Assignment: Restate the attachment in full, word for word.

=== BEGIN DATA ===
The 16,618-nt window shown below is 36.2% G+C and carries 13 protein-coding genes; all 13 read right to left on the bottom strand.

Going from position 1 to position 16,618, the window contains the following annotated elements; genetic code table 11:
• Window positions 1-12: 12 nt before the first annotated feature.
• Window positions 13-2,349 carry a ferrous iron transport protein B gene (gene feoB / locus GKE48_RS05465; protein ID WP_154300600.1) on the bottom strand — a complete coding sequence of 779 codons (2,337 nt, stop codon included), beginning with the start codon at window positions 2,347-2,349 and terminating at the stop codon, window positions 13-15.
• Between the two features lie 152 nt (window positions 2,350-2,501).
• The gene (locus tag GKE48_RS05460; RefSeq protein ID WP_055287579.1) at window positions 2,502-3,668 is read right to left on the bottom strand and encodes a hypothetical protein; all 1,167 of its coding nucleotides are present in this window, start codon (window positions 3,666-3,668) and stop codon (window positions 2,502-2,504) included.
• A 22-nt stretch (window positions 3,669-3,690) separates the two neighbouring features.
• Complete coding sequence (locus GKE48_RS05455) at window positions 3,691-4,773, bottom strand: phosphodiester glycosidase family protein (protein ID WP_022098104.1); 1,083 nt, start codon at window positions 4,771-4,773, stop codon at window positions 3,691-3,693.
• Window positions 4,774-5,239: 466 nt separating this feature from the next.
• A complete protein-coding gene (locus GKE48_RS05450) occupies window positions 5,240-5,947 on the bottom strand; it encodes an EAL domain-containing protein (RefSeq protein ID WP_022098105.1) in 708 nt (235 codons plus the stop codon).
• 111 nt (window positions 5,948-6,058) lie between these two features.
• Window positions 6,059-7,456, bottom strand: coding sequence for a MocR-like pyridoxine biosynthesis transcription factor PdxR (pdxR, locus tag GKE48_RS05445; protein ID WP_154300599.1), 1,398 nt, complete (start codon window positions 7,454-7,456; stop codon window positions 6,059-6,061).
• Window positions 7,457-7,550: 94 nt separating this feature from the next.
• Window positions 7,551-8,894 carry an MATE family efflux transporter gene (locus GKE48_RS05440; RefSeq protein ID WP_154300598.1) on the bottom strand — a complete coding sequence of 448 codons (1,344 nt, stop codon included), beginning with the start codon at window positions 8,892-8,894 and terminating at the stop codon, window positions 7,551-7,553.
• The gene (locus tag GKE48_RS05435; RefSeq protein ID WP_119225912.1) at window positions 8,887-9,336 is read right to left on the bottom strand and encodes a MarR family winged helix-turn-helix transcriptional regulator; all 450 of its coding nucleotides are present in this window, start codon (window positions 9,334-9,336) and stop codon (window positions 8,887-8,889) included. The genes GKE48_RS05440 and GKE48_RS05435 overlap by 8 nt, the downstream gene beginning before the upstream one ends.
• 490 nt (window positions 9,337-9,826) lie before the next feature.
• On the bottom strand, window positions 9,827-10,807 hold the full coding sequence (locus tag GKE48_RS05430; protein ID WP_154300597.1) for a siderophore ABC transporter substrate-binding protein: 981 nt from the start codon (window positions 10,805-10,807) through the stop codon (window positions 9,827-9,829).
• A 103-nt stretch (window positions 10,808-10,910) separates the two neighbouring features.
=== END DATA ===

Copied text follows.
The 16,618-nt window shown below is 36.2% G+C and carries 13 protein-coding genes; all 13 read right to left on the bottom strand.

Going from position 1 to position 16,618, the window contains the following annotated elements; genetic code table 11:
• Window positions 1-12: 12 nt before the first annotated feature.
• Window positions 13-2,349 carry a ferrous iron transport protein B gene (gene feoB / locus GKE48_RS05465; protein ID WP_154300600.1) on the bottom strand — a complete coding sequence of 779 codons (2,337 nt, stop codon included), beginning with the start codon at window positions 2,347-2,349 and terminating at the stop codon, window positions 13-15.
• Between the two features lie 152 nt (window positions 2,350-2,501).
• The gene (locus tag GKE48_RS05460; RefSeq protein ID WP_055287579.1) at window positions 2,502-3,668 is read right to left on the bottom strand and encodes a hypothetical protein; all 1,167 of its coding nucleotides are present in this window, start codon (window positions 3,666-3,668) and stop codon (window positions 2,502-2,504) included.
• A 22-nt stretch (window positions 3,669-3,690) separates the two neighbouring features.
• Complete coding sequence (locus GKE48_RS05455) at window positions 3,691-4,773, bottom strand: phosphodiester glycosidase family protein (protein ID WP_022098104.1); 1,083 nt, start codon at window positions 4,771-4,773, stop codon at window positions 3,691-3,693.
• Window positions 4,774-5,239: 466 nt separating this feature from the next.
• A complete protein-coding gene (locus GKE48_RS05450) occupies window positions 5,240-5,947 on the bottom strand; it encodes an EAL domain-containing protein (RefSeq protein ID WP_022098105.1) in 708 nt (235 codons plus the stop codon).
• 111 nt (window positions 5,948-6,058) lie between these two features.
• Window positions 6,059-7,456, bottom strand: coding sequence for a MocR-like pyridoxine biosynthesis transcription factor PdxR (pdxR, locus tag GKE48_RS05445; protein ID WP_154300599.1), 1,398 nt, complete (start codon window positions 7,454-7,456; stop codon window positions 6,059-6,061).
• Window positions 7,457-7,550: 94 nt separating this feature from the next.
• Window positions 7,551-8,894 carry an MATE family efflux transporter gene (locus GKE48_RS05440; RefSeq protein ID WP_154300598.1) on the bottom strand — a complete coding sequence of 448 codons (1,344 nt, stop codon included), beginning with the start codon at window positions 8,892-8,894 and terminating at the stop codon, window positions 7,551-7,553.
• The gene (locus tag GKE48_RS05435; RefSeq protein ID WP_119225912.1) at window positions 8,887-9,336 is read right to left on the bottom strand and encodes a MarR family winged helix-turn-helix transcriptional regulator; all 450 of its coding nucleotides are present in this window, start codon (window positions 9,334-9,336) and stop codon (window positions 8,887-8,889) included. The genes GKE48_RS05440 and GKE48_RS05435 overlap by 8 nt, the downstream gene beginning before the upstream one ends.
• 490 nt (window positions 9,337-9,826) lie before the next feature.
• On the bottom strand, window positions 9,827-10,807 hold the full coding sequence (locus tag GKE48_RS05430; protein ID WP_154300597.1) for a siderophore ABC transporter substrate-binding protein: 981 nt from the start codon (window positions 10,805-10,807) through the stop codon (window positions 9,827-9,829).
• A 103-nt stretch (window positions 10,808-10,910) separates the two neighbouring features.